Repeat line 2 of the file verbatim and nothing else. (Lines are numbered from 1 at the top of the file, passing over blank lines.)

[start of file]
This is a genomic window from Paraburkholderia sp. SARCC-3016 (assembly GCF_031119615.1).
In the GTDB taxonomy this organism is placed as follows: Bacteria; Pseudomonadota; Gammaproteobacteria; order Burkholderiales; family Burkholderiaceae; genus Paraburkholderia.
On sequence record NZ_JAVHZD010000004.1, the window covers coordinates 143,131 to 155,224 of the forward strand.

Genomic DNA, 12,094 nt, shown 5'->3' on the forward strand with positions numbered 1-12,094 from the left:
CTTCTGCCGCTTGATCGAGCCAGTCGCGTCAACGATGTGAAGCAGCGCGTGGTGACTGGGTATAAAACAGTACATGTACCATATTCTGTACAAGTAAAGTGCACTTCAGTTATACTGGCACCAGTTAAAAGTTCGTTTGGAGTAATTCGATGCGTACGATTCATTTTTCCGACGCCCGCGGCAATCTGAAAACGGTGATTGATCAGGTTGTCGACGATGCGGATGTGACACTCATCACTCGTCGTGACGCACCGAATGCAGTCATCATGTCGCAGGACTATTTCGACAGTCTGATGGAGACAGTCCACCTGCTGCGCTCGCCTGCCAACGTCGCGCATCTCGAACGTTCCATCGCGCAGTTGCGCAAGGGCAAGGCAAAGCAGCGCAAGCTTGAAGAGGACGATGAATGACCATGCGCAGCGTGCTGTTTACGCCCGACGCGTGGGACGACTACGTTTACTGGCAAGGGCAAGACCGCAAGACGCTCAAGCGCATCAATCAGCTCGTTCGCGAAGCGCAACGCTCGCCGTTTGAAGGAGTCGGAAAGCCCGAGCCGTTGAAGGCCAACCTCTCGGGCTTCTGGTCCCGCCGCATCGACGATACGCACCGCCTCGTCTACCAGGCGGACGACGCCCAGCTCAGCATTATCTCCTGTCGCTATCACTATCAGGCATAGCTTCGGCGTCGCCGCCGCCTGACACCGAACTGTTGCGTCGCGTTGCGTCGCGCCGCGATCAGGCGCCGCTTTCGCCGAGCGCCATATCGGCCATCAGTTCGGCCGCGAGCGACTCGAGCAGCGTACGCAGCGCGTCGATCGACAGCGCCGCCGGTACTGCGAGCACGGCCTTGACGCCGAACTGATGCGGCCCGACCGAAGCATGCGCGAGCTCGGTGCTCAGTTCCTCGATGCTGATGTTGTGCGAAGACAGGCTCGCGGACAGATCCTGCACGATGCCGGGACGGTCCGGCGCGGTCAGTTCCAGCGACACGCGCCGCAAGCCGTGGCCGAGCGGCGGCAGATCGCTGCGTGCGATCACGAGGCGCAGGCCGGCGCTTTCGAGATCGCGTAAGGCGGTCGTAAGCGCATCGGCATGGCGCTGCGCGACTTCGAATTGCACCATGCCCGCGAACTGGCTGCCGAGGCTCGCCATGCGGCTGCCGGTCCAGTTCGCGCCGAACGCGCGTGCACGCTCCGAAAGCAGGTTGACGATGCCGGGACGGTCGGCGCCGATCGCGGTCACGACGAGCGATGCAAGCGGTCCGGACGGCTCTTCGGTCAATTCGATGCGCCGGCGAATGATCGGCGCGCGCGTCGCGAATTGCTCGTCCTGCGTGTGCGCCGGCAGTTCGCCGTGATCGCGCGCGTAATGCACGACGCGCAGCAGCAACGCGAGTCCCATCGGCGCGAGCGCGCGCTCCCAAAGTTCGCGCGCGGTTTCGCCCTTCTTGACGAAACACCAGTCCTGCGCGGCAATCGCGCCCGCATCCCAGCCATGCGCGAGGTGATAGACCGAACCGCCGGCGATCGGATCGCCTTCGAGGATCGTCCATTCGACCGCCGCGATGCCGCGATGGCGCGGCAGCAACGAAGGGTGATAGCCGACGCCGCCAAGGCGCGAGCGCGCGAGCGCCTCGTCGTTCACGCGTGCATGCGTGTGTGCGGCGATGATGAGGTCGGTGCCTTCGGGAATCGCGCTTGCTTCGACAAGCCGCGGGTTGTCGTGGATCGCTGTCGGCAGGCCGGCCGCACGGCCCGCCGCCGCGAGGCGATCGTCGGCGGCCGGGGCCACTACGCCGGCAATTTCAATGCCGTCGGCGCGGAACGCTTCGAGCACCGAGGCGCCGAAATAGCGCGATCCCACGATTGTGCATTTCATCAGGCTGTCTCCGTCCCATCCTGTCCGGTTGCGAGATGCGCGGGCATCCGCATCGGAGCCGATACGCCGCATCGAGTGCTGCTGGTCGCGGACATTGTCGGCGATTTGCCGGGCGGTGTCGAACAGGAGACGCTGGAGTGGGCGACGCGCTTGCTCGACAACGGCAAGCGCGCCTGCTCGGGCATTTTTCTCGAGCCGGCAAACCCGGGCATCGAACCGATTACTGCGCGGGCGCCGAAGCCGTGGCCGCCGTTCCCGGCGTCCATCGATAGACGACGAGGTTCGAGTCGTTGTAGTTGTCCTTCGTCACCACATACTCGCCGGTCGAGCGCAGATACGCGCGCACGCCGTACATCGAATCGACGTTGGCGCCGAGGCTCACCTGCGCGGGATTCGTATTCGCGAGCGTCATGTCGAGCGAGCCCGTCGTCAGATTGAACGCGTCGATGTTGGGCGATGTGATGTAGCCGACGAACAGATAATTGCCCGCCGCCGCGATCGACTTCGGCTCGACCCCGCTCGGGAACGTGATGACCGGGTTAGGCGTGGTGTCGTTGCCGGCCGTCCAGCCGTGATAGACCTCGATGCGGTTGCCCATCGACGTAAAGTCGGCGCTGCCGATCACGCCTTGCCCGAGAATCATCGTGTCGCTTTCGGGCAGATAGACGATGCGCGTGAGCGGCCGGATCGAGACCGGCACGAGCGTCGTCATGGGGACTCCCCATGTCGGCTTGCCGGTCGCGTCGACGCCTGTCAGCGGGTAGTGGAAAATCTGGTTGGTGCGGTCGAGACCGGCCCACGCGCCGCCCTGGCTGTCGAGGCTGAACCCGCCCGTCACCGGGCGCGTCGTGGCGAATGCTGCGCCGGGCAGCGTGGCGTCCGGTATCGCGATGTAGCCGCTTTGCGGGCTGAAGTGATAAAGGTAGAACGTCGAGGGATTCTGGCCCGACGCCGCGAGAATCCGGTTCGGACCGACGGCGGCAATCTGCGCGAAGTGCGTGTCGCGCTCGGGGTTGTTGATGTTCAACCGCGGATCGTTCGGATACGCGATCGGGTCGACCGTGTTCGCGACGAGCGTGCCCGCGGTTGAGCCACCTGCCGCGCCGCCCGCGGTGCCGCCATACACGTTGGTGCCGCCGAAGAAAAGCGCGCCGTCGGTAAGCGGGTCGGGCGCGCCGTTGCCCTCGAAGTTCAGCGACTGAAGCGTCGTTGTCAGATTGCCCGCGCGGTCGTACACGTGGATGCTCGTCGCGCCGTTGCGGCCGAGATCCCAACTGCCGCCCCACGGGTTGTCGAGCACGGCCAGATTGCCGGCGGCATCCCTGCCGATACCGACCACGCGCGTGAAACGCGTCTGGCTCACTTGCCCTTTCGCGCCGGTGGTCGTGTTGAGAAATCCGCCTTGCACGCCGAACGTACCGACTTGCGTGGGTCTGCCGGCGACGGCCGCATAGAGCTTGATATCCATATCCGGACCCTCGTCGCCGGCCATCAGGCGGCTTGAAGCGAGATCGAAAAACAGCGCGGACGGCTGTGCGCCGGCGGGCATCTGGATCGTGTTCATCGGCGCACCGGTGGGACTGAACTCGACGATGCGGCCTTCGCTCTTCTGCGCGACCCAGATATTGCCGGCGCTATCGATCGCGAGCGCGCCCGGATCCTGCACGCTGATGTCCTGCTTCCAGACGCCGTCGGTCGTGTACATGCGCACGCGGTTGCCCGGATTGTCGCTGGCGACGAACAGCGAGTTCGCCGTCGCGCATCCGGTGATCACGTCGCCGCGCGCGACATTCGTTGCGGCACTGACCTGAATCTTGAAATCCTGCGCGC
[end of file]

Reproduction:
In the GTDB taxonomy this organism is placed as follows: Bacteria; Pseudomonadota; Gammaproteobacteria; order Burkholderiales; family Burkholderiaceae; genus Paraburkholderia.